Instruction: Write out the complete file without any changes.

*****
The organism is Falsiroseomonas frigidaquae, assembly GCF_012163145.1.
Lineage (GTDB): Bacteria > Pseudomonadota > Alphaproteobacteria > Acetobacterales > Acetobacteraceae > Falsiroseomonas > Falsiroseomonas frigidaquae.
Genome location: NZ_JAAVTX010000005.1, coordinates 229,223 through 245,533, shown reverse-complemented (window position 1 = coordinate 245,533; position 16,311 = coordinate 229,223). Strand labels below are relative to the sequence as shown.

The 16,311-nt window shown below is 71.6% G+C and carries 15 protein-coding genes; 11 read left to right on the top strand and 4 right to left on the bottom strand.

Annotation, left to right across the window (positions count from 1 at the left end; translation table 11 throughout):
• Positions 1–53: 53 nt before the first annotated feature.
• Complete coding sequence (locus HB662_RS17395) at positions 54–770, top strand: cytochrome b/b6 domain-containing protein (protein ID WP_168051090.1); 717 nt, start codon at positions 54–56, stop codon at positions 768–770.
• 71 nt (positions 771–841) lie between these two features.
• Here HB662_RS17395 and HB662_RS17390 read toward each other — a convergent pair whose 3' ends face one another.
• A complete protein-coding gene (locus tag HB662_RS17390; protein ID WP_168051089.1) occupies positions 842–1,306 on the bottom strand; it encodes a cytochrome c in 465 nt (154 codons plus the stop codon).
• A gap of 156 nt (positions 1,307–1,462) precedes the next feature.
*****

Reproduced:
The organism is Falsiroseomonas frigidaquae, assembly GCF_012163145.1.
Lineage (GTDB): Bacteria > Pseudomonadota > Alphaproteobacteria > Acetobacterales > Acetobacteraceae > Falsiroseomonas > Falsiroseomonas frigidaquae.
Genome location: NZ_JAAVTX010000005.1, coordinates 229,223 through 245,533, shown reverse-complemented (window position 1 = coordinate 245,533; position 16,311 = coordinate 229,223). Strand labels below are relative to the sequence as shown.

The 16,311-nt window shown below is 71.6% G+C and carries 15 protein-coding genes; 11 read left to right on the top strand and 4 right to left on the bottom strand.

Annotation, left to right across the window (positions count from 1 at the left end; translation table 11 throughout):
• Positions 1–53: 53 nt before the first annotated feature.
• Complete coding sequence (locus HB662_RS17395) at positions 54–770, top strand: cytochrome b/b6 domain-containing protein (protein ID WP_168051090.1); 717 nt, start codon at positions 54–56, stop codon at positions 768–770.
• 71 nt (positions 771–841) lie between these two features.
• Here HB662_RS17395 and HB662_RS17390 read toward each other — a convergent pair whose 3' ends face one another.
• A complete protein-coding gene (locus tag HB662_RS17390; protein ID WP_168051089.1) occupies positions 842–1,306 on the bottom strand; it encodes a cytochrome c in 465 nt (154 codons plus the stop codon).
• A gap of 156 nt (positions 1,307–1,462) precedes the next feature.